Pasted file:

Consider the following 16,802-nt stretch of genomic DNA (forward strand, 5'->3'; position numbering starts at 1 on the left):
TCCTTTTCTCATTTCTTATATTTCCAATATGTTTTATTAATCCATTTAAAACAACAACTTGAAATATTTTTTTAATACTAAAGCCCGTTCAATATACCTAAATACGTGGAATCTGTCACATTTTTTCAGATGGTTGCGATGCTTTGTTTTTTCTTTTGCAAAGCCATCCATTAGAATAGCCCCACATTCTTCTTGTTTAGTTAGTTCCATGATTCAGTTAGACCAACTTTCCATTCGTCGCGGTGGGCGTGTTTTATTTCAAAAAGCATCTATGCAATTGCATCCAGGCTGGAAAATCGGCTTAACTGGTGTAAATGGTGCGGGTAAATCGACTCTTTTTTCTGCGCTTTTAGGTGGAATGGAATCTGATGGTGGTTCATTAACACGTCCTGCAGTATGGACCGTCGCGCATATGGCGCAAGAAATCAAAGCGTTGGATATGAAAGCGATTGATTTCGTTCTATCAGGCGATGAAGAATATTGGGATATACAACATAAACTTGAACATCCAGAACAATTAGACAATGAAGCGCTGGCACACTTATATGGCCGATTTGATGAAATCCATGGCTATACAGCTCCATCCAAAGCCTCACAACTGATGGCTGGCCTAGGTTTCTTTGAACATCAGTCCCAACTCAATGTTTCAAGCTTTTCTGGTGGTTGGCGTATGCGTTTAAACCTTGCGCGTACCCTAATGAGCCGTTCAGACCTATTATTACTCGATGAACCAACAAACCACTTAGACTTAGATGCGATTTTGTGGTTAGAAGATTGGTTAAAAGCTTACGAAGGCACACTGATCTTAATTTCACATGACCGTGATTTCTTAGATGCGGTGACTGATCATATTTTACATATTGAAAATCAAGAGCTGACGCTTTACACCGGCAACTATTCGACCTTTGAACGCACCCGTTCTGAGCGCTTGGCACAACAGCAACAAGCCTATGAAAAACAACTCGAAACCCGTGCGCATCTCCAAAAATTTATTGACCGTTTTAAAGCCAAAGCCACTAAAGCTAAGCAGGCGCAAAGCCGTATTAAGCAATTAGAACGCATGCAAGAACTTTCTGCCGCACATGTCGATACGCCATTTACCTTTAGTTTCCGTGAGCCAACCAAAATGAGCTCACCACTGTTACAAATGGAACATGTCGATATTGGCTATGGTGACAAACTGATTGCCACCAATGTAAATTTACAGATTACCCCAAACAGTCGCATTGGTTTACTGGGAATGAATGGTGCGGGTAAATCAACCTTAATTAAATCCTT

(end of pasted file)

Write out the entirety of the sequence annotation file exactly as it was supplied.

Consider the following 16,802-nt stretch of genomic DNA (forward strand, 5'->3'; position numbering starts at 1 on the left):
TCCTTTTCTCATTTCTTATATTTCCAATATGTTTTATTAATCCATTTAAAACAACAACTTGAAATATTTTTTTAATACTAAAGCCCGTTCAATATACCTAAATACGTGGAATCTGTCACATTTTTTCAGATGGTTGCGATGCTTTGTTTTTTCTTTTGCAAAGCCATCCATTAGAATAGCCCCACATTCTTCTTGTTTAGTTAGTTCCATGATTCAGTTAGACCAACTTTCCATTCGTCGCGGTGGGCGTGTTTTATTTCAAAAAGCATCTATGCAATTGCATCCAGGCTGGAAAATCGGCTTAACTGGTGTAAATGGTGCGGGTAAATCGACTCTTTTTTCTGCGCTTTTAGGTGGAATGGAATCTGATGGTGGTTCATTAACACGTCCTGCAGTATGGACCGTCGCGCATATGGCGCAAGAAATCAAAGCGTTGGATATGAAAGCGATTGATTTCGTTCTATCAGGCGATGAAGAATATTGGGATATACAACATAAACTTGAACATCCAGAACAATTAGACAATGAAGCGCTGGCACACTTATATGGCCGATTTGATGAAATCCATGGCTATACAGCTCCATCCAAAGCCTCACAACTGATGGCTGGCCTAGGTTTCTTTGAACATCAGTCCCAACTCAATGTTTCAAGCTTTTCTGGTGGTTGGCGTATGCGTTTAAACCTTGCGCGTACCCTAATGAGCCGTTCAGACCTATTATTACTCGATGAACCAACAAACCACTTAGACTTAGATGCGATTTTGTGGTTAGAAGATTGGTTAAAAGCTTACGAAGGCACACTGATCTTAATTTCACATGACCGTGATTTCTTAGATGCGGTGACTGATCATATTTTACATATTGAAAATCAAGAGCTGACGCTTTACACCGGCAACTATTCGACCTTTGAACGCACCCGTTCTGAGCGCTTGGCACAACAGCAACAAGCCTATGAAAAACAACTCGAAACCCGTGCGCATCTCCAAAAATTTATTGACCGTTTTAAAGCCAAAGCCACTAAAGCTAAGCAGGCGCAAAGCCGTATTAAGCAATTAGAACGCATGCAAGAACTTTCTGCCGCACATGTCGATACGCCATTTACCTTTAGTTTCCGTGAGCCAACCAAAATGAGCTCACCACTGTTACAAATGGAACATGTCGATATTGGCTATGGTGACAAACTGATTGCCACCAATGTAAATTTACAGATTACCCCAAACAGTCGCATTGGTTTACTGGGAATGAATGGTGCGGGTAAATCAACCTTAATTAAATCCTT